Changing the Context

I read a study recently which looked at how physical context influenced the way people solved problems. Apparently when people sat outside of a box, instead of in the box or near the box, they were more creative in their thinking.

Architects and interior designers know this intuitively. If you go to The Cube in Shoreditch, a co-working space, there are different environments to cater for different types of thinking. Upstairs is full of light, with big windows to stare out, designed for creative or imaginative thinking (literally blue sky thinking) whereas downstairs has smaller, enclosed rooms (similar to a library) for deeper, analytic thinking where we benefit from no distraction.

Context plays a huge role in determining how we think and work.

The creative brief is a good example. A particular style of brief will inevitably have a bias towards a certain type of solution and a certain style of thinking (usually mirroring the style of the person who designed it). Similarly, one of the problems I have with strategic planning tools (from brand onions to triangles to double bubbles) is that they lock you into a very specific mindframe. They force you to think “problem – solution” or “consumer insight – brand benefit” and insidiously lead you down a very particular, and often limited, path, without you even realizing it.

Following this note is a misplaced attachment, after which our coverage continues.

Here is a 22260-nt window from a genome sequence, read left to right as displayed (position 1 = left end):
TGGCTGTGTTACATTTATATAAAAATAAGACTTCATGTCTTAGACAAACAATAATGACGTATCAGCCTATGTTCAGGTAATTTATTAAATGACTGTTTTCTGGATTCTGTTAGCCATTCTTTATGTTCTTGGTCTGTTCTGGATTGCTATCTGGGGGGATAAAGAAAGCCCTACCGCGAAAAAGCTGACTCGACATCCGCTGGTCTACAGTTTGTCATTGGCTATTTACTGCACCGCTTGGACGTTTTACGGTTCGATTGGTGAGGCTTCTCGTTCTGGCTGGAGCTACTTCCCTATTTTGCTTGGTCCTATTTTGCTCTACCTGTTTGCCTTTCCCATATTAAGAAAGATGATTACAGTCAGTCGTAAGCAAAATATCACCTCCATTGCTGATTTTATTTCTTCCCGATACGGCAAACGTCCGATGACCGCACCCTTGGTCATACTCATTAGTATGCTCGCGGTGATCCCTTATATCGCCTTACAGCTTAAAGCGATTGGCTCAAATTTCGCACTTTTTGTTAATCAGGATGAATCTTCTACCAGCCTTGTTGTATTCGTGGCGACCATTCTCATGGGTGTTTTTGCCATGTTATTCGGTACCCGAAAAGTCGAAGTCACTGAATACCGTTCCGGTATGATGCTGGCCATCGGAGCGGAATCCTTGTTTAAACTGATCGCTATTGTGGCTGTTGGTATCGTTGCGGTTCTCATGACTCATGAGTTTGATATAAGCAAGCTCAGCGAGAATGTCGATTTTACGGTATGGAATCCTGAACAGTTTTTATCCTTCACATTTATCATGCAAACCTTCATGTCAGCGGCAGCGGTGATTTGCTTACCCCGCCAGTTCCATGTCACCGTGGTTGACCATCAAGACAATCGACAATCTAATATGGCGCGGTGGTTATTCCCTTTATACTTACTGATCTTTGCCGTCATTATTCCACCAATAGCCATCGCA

I personally do better thinking in Powerpoint than in Word. Having to write a strategy long-form using Word, I’ll naturally veer towards an essay style, creating a detailed argument for the most robust conclusion. Whereas writing strategy in a visual Powerpoint presentation, will make me ditch the unnecessary bits and simplify the complex bits. It encourages me to lay out the story in a way that will maximize interest and excitement – because otherwise I’ll have to witness the boredom of my audience firsthand.

Changing the context can make a huge difference to the outcome, and yet so often we forget this. We try to change people, instead of changing the circumstances. When schools want to improve student behaviour, they try to modify the kids instead of modifying the lessons. When agencies want to create better work, often they start by retraining staff, or even hiring different staff altogether, instead of instigating fresh practices.

Trying to change people is much more difficult and much less likely to deliver good results. Whereas changing the context, the tools, the rules – is often remarkably easy and effective.

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  1. July 19th, 2012
  2. August 19th, 2012

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